Players and coaches at Justin Houston’s alma mater, Georgia, took note when the Chiefs rush linebacker signed the richest contract in the NFL for a linebacker.
Houston signed a six-year, $101 million megadeal Wednesday a few hours before the deadline for franchise-tagged players to ink long-term extensions with their respective clubs.
“Justin is a guy that I’m so very proud of,” Bulldogs coach Mark Richt said Thursday during SEC Media Days. “I remember meeting him in high school and just seeing this kid with these long arms and big hands and big feet and kind of not having grown into his frame yet a little bit, and I watched him grow as a player and as a person throughout the time he was at Georgia.
“Now, to see him doing what he’s doing in the league and being rewarded for the good things that he’s done on the field and off as well, it’s just a tremendous thing for him and for Georgia as well.”
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Current Bulldogs players appreciate the graciousness Houston — who last season set a franchise record with 22 sacks, one shy of Michael Strahan’s NFL record — has shown during visits to Athens, Ga.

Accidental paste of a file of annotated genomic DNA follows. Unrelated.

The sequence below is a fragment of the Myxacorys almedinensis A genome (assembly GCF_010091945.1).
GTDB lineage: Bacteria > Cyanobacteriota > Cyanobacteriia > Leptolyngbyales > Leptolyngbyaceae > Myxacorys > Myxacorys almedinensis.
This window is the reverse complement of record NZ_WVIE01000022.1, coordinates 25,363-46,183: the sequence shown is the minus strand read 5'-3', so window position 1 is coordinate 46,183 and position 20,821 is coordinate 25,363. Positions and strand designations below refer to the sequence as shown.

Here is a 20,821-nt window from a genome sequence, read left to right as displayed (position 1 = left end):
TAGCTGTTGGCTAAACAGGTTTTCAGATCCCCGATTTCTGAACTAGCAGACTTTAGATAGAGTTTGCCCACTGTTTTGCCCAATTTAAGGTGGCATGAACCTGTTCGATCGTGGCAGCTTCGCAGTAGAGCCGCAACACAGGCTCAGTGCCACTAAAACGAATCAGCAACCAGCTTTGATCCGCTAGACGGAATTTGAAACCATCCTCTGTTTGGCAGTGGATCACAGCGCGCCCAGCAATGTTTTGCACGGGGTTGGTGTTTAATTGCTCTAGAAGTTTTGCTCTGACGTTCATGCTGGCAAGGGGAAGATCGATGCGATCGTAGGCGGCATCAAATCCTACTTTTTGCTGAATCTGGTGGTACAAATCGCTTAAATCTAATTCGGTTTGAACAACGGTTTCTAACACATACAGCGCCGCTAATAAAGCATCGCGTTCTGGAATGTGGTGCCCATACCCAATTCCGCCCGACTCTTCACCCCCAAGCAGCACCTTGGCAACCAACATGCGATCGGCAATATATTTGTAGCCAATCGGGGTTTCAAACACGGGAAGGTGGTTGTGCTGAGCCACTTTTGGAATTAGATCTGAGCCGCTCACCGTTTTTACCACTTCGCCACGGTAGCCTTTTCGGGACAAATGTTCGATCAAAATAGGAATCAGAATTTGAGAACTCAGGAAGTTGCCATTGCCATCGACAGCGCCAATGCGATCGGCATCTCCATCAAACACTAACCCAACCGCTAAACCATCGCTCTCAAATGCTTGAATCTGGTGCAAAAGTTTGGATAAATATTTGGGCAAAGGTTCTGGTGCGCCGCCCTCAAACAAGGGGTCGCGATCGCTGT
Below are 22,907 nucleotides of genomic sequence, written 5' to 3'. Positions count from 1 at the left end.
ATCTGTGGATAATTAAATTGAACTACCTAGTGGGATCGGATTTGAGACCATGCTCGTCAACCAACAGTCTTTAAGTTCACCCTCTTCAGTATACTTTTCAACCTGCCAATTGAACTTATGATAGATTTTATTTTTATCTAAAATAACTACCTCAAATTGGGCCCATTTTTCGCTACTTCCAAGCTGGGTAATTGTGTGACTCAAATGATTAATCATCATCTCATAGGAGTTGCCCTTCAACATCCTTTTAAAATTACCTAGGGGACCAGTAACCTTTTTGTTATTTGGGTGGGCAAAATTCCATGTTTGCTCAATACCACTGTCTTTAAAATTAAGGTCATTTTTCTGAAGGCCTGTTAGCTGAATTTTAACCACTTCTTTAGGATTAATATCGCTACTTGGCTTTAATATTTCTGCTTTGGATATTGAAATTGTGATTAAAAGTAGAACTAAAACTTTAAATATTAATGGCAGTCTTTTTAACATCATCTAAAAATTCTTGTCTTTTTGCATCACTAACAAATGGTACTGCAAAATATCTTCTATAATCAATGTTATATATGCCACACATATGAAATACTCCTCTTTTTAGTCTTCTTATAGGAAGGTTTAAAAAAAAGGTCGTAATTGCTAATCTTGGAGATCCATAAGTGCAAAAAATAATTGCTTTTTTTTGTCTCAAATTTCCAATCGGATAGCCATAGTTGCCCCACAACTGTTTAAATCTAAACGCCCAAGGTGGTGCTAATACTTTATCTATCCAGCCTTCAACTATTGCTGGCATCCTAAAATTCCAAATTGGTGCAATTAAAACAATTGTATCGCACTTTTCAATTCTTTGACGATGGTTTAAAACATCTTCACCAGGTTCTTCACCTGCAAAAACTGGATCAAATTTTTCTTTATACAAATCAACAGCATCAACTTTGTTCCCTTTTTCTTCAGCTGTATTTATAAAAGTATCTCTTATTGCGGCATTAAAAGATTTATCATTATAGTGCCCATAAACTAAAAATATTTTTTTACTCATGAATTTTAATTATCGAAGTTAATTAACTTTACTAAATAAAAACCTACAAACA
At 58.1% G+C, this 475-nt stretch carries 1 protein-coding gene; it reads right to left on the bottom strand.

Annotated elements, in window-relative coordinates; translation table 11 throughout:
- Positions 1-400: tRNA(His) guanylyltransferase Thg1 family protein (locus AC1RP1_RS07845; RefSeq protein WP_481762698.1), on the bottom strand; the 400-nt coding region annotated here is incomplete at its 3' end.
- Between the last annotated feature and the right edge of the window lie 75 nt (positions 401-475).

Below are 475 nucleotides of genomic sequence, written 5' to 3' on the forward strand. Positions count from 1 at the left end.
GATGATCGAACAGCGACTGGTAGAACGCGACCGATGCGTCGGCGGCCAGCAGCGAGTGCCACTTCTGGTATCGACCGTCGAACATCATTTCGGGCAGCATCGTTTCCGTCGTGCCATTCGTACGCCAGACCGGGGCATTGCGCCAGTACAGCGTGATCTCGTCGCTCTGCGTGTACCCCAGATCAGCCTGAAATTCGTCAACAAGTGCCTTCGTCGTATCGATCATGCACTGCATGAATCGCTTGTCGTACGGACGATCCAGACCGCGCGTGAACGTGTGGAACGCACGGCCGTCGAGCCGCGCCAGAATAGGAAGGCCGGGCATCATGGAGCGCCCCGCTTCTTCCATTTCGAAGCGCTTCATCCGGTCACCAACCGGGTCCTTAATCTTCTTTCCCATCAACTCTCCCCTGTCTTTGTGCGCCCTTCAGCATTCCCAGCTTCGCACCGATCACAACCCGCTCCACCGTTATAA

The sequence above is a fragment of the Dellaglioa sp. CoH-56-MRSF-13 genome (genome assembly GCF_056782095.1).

“He’s a great guy, didn’t show any big-headedness about him,” senior linebacker Jordan Jenkins said. “He came back openly and hung out with us, talked with us and treated us like he played with us. Seeing him get that deal and seeing him do what he did this past season, that’s also something that’s awe-inspiring. It’s a great thing for him to do, and I’m definitely proud of all his hard work and effort he put into his craft.”
Houston, of course, isn’t alone among former Georgia players on the Chiefs’ roster, which also includes safety Sanders Commings, quarterback Aaron Murray and two 2015 draft picks, wide receiver Chris Conley and linebacker Ramik Wilson.
“They’re all excited to be back together …,” senior wide receiver Malcolm Mitchell said when asked about Kansas City becoming Athens West. “I’m pretty sure they’re enjoying that.”
The players aren’t the only connection between the Chiefs and Georgia.
Richt hired former Chiefs assistant coach Brian Schottenheimer as offensive coordinator during the offseason.
Schottenheimer spent 1998 on the Chiefs’ staff under his father, Marty, and most recently served as the St. Louis Rams’ offensive coordinator from 2012-14.
“He’s a very good teacher and communicator, and I think he’s got a great personality for the college game as far as being able to recruit and being able to relate to young people,” Richt said.